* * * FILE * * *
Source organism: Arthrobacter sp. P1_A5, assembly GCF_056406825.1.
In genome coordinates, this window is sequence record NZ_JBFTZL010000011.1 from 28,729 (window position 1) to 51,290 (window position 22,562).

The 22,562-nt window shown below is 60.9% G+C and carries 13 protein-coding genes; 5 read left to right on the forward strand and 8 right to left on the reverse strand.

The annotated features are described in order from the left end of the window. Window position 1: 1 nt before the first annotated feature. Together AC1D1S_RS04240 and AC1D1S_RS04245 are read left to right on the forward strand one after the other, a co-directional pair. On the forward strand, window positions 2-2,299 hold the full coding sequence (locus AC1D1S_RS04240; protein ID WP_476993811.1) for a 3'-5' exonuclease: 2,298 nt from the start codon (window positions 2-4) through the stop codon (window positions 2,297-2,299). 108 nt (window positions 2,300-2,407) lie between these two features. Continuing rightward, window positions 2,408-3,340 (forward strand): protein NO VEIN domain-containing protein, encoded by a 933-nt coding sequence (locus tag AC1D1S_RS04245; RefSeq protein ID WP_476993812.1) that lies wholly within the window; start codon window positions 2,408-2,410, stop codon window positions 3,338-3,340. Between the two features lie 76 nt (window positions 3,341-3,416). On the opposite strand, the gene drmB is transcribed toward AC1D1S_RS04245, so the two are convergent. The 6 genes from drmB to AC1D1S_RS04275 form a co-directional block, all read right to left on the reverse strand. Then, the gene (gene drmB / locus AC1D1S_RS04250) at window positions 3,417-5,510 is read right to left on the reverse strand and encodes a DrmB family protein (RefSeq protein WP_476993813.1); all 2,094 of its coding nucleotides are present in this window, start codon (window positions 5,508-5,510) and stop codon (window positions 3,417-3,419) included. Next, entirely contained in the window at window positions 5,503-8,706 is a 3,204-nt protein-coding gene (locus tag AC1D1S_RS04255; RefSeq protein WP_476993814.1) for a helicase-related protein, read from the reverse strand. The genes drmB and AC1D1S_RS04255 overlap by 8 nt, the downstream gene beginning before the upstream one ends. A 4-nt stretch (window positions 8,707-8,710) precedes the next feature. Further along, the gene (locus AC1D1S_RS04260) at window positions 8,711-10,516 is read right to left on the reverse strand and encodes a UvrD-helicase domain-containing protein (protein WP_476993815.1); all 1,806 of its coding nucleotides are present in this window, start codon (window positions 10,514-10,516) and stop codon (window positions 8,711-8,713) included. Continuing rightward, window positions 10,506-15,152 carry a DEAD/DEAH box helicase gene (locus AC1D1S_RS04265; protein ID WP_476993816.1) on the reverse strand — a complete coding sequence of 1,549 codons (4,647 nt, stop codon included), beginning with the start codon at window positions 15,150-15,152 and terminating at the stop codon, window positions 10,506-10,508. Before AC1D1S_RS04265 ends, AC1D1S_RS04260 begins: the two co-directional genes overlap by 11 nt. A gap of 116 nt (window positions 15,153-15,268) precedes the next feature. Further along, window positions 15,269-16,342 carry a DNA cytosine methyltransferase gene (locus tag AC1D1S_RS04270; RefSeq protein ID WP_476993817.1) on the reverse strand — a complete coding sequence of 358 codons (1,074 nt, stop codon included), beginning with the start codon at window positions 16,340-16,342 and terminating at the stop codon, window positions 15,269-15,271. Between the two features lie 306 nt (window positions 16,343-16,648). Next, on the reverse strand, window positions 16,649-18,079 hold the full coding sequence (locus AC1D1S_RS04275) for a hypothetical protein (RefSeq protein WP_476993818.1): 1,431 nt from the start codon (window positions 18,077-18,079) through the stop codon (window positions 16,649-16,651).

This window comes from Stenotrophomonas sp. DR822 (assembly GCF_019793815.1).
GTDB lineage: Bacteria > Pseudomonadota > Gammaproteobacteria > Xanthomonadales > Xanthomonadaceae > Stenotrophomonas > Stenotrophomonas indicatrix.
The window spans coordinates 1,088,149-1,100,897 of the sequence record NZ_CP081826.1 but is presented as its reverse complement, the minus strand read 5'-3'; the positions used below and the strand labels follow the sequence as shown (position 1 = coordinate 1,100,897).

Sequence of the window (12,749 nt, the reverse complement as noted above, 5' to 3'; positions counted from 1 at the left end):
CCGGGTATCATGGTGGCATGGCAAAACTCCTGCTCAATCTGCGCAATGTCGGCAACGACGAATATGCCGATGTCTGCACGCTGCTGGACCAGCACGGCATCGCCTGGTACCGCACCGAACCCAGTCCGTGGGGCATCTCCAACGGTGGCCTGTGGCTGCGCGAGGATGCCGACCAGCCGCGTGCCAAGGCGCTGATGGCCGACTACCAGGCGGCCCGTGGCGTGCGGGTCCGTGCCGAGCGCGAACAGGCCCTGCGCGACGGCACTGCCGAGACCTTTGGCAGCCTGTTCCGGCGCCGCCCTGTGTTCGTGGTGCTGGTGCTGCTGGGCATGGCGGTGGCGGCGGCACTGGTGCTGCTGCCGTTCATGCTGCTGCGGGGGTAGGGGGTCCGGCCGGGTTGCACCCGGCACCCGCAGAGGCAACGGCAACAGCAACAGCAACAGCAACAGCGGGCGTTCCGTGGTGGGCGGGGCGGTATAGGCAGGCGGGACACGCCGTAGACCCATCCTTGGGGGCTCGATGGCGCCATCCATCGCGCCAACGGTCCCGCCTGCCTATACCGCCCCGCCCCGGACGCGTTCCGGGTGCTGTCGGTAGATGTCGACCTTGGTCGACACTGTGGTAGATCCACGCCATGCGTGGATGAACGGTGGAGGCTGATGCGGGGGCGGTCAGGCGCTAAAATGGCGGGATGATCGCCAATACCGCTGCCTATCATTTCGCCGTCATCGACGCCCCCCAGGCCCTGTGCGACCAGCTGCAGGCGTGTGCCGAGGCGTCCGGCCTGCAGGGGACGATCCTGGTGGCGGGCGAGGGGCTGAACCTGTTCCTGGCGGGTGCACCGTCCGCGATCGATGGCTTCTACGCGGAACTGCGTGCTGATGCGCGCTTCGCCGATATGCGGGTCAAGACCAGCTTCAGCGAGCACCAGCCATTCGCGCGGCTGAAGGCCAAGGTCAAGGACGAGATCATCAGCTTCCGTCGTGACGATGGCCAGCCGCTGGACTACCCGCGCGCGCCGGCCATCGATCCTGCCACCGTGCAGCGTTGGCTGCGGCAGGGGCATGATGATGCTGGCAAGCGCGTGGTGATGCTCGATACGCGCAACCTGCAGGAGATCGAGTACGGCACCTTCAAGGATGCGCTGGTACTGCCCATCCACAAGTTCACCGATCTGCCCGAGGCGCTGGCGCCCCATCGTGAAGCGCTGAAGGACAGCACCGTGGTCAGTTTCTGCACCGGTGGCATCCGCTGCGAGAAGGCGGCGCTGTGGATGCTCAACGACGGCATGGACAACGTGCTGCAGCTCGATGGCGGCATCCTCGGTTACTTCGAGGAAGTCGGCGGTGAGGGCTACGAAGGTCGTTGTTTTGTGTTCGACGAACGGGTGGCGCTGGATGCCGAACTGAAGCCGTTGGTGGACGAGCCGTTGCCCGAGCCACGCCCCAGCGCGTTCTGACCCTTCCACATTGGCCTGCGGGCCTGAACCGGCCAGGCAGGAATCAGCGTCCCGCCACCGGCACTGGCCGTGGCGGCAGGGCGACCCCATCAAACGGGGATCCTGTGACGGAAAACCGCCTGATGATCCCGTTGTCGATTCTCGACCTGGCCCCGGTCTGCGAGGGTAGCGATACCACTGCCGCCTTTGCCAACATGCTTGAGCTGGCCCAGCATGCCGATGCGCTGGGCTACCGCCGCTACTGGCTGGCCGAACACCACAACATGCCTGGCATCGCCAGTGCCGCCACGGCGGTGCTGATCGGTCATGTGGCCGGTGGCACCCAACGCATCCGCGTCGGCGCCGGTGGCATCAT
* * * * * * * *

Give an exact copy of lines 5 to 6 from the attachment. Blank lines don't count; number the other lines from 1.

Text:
This window comes from Stenotrophomonas sp. DR822 (assembly GCF_019793815.1).
GTDB lineage: Bacteria > Pseudomonadota > Gammaproteobacteria > Xanthomonadales > Xanthomonadaceae > Stenotrophomonas > Stenotrophomonas indicatrix.